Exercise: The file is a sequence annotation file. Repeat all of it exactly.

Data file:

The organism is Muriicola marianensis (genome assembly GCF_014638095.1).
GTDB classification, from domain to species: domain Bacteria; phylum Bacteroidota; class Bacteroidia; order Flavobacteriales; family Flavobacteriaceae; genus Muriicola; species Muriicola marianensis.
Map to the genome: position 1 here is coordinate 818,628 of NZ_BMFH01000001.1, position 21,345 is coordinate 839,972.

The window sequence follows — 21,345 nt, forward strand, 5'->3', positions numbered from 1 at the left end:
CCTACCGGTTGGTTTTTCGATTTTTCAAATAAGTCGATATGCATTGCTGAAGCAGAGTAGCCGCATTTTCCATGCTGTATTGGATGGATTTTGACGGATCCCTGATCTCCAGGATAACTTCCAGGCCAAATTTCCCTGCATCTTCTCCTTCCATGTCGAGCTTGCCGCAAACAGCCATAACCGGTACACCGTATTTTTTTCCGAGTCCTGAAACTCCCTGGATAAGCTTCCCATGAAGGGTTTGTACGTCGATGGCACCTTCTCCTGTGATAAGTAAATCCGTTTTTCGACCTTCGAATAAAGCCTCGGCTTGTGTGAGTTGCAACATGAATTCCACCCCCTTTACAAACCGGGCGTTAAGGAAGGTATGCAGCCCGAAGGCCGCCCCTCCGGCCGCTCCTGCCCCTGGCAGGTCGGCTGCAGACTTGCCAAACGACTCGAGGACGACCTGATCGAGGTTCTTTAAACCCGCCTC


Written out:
The organism is Muriicola marianensis (genome assembly GCF_014638095.1).
GTDB classification, from domain to species: domain Bacteria; phylum Bacteroidota; class Bacteroidia; order Flavobacteriales; family Flavobacteriaceae; genus Muriicola; species Muriicola marianensis.
Map to the genome: position 1 here is coordinate 818,628 of NZ_BMFH01000001.1, position 21,345 is coordinate 839,972.

The window sequence follows — 21,345 nt, forward strand, 5'->3', positions numbered from 1 at the left end:
CCTACCGGTTGGTTTTTCGATTTTTCAAATAAGTCGATATGCATTGCTGAAGCAGAGTAGCCGCATTTTCCATGCTGTATTGGATGGATTTTGACGGATCCCTGATCTCCAGGATAACTTCCAGGCCAAATTTCCCTGCATCTTCTCCTTCCATGTCGAGCTTGCCGCAAACAGCCATAACCGGTACACCGTATTTTTTTCCGAGTCCTGAAACTCCCTGGATAAGCTTCCCATGAAGGGTTTGTACGTCGATGGCACCTTCTCCTGTGATAAGTAAATCCGTTTTTCGACCTTCGAATAAAGCCTCGGCTTGTGTGAGTTGCAACATGAATTCCACCCCCTTTACAAACCGGGCGTTAAGGAAGGTATGCAGCCCGAAGGCCGCCCCTCCGGCCGCTCCTGCCCCTGGCAGGTCGGCTGCAGACTTGCCAAACGACTCGAGGACGACCTGATCGAGGTTCTTTAAACCCGCCTC